Laura Tetley, Tammy Behm and Laura Caldie are bringing Maypop Coffee & Garden Shop to Webster Groves this May.
Anyone who gardens knows how much coffee grounds benefit certain types of plants. However, three local entrepreneurs are taking that idea to a whole new level with their forthcoming concept, Maypop Coffee & Garden Shop (803 Marshall Avenue, Webster Groves)
Maypop is the brainchild of Tammy Behm, with the help of collaborators Laura Tetley and Laura Caldie. The three women met working in an area garden center and would often dream about what they would be able to create if they had a business of their own.
A longtime Webster Groves resident, Behm had always wanted to find a way to create a community space that would serve as a nexus for vibrant, healthy living. At an international gardening conference held in Paris last year, Behm listened as many of her fellow attendees talked about the success they'd had marrying their garden centers with coffee shops and cafes. When she returned home, she decided that would be the route she would take for her own business and got to work sketching out her vision with Tetley and Caldie.
Their vision involves a combination garden center and coffee shop that will focus on environmental sustainability and native plants. Named after a colloquial term for the native passion flower vine, Maypop will sell houseplants, edibles, annuals, perennials, shrubs, trees, garden supplies and pottery. Additionally, Maypop will offer regular workshops and education seminars for those looking to expand their knowledge of gardening and plants.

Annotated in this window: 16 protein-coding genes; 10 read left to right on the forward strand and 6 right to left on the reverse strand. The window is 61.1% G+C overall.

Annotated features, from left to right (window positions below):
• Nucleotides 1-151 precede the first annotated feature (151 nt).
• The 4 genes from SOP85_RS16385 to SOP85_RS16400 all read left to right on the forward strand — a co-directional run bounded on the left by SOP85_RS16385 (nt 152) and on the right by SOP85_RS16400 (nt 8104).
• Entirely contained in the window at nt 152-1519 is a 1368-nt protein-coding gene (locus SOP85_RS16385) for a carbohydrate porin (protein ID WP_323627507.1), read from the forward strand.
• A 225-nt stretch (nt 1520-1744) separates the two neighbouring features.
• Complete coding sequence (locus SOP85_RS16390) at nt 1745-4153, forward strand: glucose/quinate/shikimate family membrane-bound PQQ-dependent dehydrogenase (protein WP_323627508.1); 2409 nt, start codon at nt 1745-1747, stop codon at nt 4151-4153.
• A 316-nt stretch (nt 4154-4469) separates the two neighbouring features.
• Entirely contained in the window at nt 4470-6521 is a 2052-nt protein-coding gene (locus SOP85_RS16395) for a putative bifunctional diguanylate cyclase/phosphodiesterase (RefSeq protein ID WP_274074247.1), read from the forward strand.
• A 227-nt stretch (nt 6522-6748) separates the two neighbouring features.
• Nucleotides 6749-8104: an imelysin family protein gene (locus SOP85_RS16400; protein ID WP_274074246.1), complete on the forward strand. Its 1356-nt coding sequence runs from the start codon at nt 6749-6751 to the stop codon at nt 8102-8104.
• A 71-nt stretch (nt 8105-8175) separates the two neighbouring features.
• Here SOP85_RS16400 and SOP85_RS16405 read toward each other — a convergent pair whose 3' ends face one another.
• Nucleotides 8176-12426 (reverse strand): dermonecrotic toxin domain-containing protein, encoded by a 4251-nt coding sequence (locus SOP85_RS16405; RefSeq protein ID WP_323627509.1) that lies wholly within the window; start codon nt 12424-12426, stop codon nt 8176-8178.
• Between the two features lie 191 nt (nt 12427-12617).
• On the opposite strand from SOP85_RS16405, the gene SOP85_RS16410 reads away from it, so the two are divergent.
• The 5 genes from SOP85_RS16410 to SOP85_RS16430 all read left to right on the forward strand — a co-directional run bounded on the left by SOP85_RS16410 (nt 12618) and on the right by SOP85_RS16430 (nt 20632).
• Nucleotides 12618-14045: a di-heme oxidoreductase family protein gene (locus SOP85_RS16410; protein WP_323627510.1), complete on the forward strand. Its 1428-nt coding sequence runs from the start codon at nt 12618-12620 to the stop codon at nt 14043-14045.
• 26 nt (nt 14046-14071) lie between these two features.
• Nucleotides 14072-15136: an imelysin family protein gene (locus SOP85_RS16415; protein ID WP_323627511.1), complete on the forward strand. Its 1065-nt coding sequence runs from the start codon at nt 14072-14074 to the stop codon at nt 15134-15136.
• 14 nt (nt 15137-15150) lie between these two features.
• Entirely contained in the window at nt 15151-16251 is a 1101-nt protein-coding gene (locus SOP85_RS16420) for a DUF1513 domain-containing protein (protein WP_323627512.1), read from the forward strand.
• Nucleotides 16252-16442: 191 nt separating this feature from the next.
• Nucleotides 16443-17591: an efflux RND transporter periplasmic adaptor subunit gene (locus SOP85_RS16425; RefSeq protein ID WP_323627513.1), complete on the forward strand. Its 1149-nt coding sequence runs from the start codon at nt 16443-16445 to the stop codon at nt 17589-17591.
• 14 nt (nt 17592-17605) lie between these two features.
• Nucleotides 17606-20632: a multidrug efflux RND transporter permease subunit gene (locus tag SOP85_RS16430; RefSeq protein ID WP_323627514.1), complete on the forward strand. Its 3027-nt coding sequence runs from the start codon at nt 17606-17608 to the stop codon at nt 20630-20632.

Maypop will offer both a garden center and coffee shop experience.
The coffeehouse portion of Maypop will be located inside the large, three-story brick house at 803 Marshall Avenue and continues the theme of ecological sustainability. Maypop has partnered with Blueprint Coffee, a local roaster known for its commitment to sourcing environmentally-friendly coffee, and the local tea company Big Heart Tea.
"Both Blueprint and Big Heart Tea are interested in soil and ecosystem health," Caldie explains. "Since we care so much about creating a healthy ecosystem, it made sense with our messaging that the food and drink we are selling be well-integrated into that."
Behm, Tetley and Caldie are converting the house's old residential kitchen into a commercial one, but, at least for now, the small space prevents them from doing a major food service operation. Expect a selection of baked goods and simple cafe fare, at least in the beginning. As Caldie explains, they are exploring the idea of partnering with local vendors to provide a more expanded menu, though they have not yet determined what that will look like.
One type of collaboration they have thought through are partnerships with local chefs and artisans for tasting events and education programs. "We have a lot of ideas in the works for different projects and opportunities for people to learn from experts," Caldie explains. "For example, we would have an event that teaches you all of the different ways you can prepare heirloom tomatoes during season."
Caldie emphasizes that the goal is to create a welcoming, cozy environment that integrates the coffeeshop and garden center elements. Their goal is for a May opening though an exact date has yet to be determined.
In the meantime, Behm, Caldie and Tetley are looking forward to bringing a concept to life that will nourish both the soil and the heart. Says Caldie, "It's what we are able to freely create what we want to see in a garden store."
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